Our International Group on the Ukok Plateau, 2011
Up until today, the Russian energy giant Gazprom has decreed that a gas pipeline must be routed directly through one of the world’s most precious valleys—Altai’s Ukok Plateau—in the process not only desecrating the UNESCO World Heritage Site there, but jeopardizing the entire Altai culture as well.
But today, a glimmer of hope appeared, when the Altai Pipeline did not appear on Gazprom’s announcements of current projects. However, international pressure must continue, because the stakes are so high, and because it is still uncertain if the project has been abandoned.
The unified protests of the Altai people have been treated with contempt. Even the projected unprofitability had been insufficient to counter the lucrative construction contracts. Preparation for construction already began last summer, despite the absence of legally required permits.
Please sign the international petition that was initiated by a local indigenous resident at http://www.culturalsurvival.org/category/campaigns/russiachina-pipeline-threatens-sacred-highlands, and to contribute what you can to the legal defense of the plateau.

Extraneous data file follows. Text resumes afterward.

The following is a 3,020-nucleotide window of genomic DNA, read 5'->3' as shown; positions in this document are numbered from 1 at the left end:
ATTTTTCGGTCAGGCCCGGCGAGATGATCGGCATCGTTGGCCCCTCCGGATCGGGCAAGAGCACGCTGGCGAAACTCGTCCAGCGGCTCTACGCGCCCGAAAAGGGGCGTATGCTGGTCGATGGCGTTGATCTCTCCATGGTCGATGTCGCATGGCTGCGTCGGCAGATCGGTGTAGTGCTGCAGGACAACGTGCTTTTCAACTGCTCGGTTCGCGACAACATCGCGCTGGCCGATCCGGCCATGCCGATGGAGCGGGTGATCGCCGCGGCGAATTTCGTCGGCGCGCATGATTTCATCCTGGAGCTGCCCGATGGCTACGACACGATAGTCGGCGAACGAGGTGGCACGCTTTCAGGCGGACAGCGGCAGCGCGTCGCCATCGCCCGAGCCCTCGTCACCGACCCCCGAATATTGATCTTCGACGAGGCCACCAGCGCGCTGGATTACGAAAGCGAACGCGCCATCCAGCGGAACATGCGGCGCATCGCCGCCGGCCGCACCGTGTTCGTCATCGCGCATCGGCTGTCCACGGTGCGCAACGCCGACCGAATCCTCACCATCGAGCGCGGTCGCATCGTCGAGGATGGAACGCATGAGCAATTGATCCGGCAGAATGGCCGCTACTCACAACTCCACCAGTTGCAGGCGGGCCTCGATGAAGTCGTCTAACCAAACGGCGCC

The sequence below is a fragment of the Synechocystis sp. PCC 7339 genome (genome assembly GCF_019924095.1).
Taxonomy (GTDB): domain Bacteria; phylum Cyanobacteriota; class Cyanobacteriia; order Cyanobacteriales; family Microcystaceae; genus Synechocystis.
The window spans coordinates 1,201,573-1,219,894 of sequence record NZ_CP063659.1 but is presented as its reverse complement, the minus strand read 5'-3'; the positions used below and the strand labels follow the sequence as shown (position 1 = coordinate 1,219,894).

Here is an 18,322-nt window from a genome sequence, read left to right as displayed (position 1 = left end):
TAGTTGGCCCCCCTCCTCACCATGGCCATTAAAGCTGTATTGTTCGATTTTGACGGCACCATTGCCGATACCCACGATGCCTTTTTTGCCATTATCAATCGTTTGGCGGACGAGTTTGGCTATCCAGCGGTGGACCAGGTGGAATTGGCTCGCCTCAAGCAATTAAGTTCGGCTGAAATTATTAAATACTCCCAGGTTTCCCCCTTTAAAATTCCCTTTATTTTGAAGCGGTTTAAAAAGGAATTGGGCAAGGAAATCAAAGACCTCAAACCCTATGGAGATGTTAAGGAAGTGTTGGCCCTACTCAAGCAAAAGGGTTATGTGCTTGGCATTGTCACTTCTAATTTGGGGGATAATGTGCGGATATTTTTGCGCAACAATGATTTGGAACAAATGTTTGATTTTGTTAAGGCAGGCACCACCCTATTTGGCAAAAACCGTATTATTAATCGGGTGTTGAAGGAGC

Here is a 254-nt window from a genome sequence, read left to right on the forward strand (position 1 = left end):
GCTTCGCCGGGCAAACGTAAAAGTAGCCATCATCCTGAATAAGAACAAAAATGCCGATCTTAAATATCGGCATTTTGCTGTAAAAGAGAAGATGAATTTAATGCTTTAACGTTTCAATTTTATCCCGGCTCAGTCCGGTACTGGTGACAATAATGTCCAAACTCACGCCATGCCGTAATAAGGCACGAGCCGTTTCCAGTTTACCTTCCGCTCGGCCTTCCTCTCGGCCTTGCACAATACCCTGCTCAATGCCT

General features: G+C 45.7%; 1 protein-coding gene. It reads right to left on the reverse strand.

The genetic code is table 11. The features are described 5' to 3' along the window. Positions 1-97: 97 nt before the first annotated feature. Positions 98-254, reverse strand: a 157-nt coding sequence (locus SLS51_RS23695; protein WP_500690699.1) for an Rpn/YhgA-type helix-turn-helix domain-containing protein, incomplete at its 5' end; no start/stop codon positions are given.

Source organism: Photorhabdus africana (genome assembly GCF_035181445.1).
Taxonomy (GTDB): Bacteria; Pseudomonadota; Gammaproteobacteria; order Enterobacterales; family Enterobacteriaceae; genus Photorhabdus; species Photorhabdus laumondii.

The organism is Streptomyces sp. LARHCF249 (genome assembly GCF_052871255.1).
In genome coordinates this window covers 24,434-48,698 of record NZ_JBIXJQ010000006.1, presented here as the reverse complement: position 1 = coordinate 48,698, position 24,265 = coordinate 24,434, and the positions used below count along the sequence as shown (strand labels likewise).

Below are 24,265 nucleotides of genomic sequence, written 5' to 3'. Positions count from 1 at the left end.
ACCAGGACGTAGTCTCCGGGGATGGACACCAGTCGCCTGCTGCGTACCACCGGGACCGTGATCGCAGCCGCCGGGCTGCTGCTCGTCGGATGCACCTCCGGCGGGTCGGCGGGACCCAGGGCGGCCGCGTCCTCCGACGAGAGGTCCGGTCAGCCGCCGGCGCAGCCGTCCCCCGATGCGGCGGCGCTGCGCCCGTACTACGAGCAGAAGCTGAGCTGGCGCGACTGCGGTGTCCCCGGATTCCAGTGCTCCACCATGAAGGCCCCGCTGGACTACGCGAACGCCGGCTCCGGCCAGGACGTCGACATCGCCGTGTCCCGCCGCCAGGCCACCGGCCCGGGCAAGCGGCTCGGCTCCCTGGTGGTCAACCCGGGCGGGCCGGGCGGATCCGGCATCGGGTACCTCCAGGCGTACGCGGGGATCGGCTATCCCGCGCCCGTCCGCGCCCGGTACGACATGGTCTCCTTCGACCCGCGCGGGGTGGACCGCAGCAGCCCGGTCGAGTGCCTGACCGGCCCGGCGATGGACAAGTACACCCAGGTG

The high Ukok Plateau in the center of the Altai Mountains, called by Herodotes “the pastures of heaven,” is a place worthy of its designation as a UNESCO World Heritage Site. It is a permafrost plateau at the very southern edge of Siberia, surrounded by Russian peaks on the north, but by Mongolian, Chinese, and Kazakh peaks in the east, south, and west. It can only be reached via 10,000-foot-high passes.
The plateau is breathtakingly beautiful and pristine. Nobody but the spirits of Altai and a large number of endangered species live on the plateau. It is a place of palpable power. The Altai people who are attuned with the place know that the so-called “burial mounds” are part of an ancient and sophisticated energy system that keeps the crust of the Earth stable.